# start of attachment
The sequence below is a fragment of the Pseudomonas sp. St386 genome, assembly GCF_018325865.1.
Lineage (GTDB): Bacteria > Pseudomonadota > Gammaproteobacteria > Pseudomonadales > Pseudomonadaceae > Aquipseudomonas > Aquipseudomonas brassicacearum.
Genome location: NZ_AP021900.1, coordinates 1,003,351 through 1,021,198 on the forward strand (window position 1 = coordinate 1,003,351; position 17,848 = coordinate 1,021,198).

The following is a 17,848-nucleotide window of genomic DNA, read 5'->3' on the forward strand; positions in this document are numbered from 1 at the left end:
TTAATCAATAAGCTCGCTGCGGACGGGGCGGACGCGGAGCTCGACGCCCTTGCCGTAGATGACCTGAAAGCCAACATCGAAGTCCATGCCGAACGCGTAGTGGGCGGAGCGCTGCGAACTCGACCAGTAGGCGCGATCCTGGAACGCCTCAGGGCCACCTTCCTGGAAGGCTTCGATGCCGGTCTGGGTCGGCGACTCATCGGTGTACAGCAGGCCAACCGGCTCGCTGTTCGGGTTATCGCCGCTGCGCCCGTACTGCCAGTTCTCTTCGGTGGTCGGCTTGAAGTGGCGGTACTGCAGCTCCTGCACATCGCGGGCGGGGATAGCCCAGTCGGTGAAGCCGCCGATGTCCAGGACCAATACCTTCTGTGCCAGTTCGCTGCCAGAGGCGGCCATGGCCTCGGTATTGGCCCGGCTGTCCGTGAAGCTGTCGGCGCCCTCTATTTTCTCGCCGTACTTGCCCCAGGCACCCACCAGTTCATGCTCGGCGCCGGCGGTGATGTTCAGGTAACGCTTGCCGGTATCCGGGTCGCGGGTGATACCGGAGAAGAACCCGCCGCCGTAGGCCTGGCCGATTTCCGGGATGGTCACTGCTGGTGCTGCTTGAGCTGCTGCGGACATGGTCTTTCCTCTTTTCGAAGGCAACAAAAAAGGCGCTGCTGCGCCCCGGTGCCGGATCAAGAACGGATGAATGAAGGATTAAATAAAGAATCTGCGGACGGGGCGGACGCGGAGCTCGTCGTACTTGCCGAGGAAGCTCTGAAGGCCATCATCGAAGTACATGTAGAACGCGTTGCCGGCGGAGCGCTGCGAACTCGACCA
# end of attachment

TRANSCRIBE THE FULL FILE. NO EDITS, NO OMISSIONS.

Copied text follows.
The sequence below is a fragment of the Pseudomonas sp. St386 genome, assembly GCF_018325865.1.
Lineage (GTDB): Bacteria > Pseudomonadota > Gammaproteobacteria > Pseudomonadales > Pseudomonadaceae > Aquipseudomonas > Aquipseudomonas brassicacearum.
Genome location: NZ_AP021900.1, coordinates 1,003,351 through 1,021,198 on the forward strand (window position 1 = coordinate 1,003,351; position 17,848 = coordinate 1,021,198).

The following is a 17,848-nucleotide window of genomic DNA, read 5'->3' on the forward strand; positions in this document are numbered from 1 at the left end:
TTAATCAATAAGCTCGCTGCGGACGGGGCGGACGCGGAGCTCGACGCCCTTGCCGTAGATGACCTGAAAGCCAACATCGAAGTCCATGCCGAACGCGTAGTGGGCGGAGCGCTGCGAACTCGACCAGTAGGCGCGATCCTGGAACGCCTCAGGGCCACCTTCCTGGAAGGCTTCGATGCCGGTCTGGGTCGGCGACTCATCGGTGTACAGCAGGCCAACCGGCTCGCTGTTCGGGTTATCGCCGCTGCGCCCGTACTGCCAGTTCTCTTCGGTGGTCGGCTTGAAGTGGCGGTACTGCAGCTCCTGCACATCGCGGGCGGGGATAGCCCAGTCGGTGAAGCCGCCGATGTCCAGGACCAATACCTTCTGTGCCAGTTCGCTGCCAGAGGCGGCCATGGCCTCGGTATTGGCCCGGCTGTCCGTGAAGCTGTCGGCGCCCTCTATTTTCTCGCCGTACTTGCCCCAGGCACCCACCAGTTCATGCTCGGCGCCGGCGGTGATGTTCAGGTAACGCTTGCCGGTATCCGGGTCGCGGGTGATACCGGAGAAGAACCCGCCGCCGTAGGCCTGGCCGATTTCCGGGATGGTCACTGCTGGTGCTGCTTGAGCTGCTGCGGACATGGTCTTTCCTCTTTTCGAAGGCAACAAAAAAGGCGCTGCTGCGCCCCGGTGCCGGATCAAGAACGGATGAATGAAGGATTAAATAAAGAATCTGCGGACGGGGCGGACGCGGAGCTCGTCGTACTTGCCGAGGAAGCTCTGAAGGCCATCATCGAAGTACATGTAGAACGCGTTGCCGGCGGAGCGCTGCGAACTCGACCA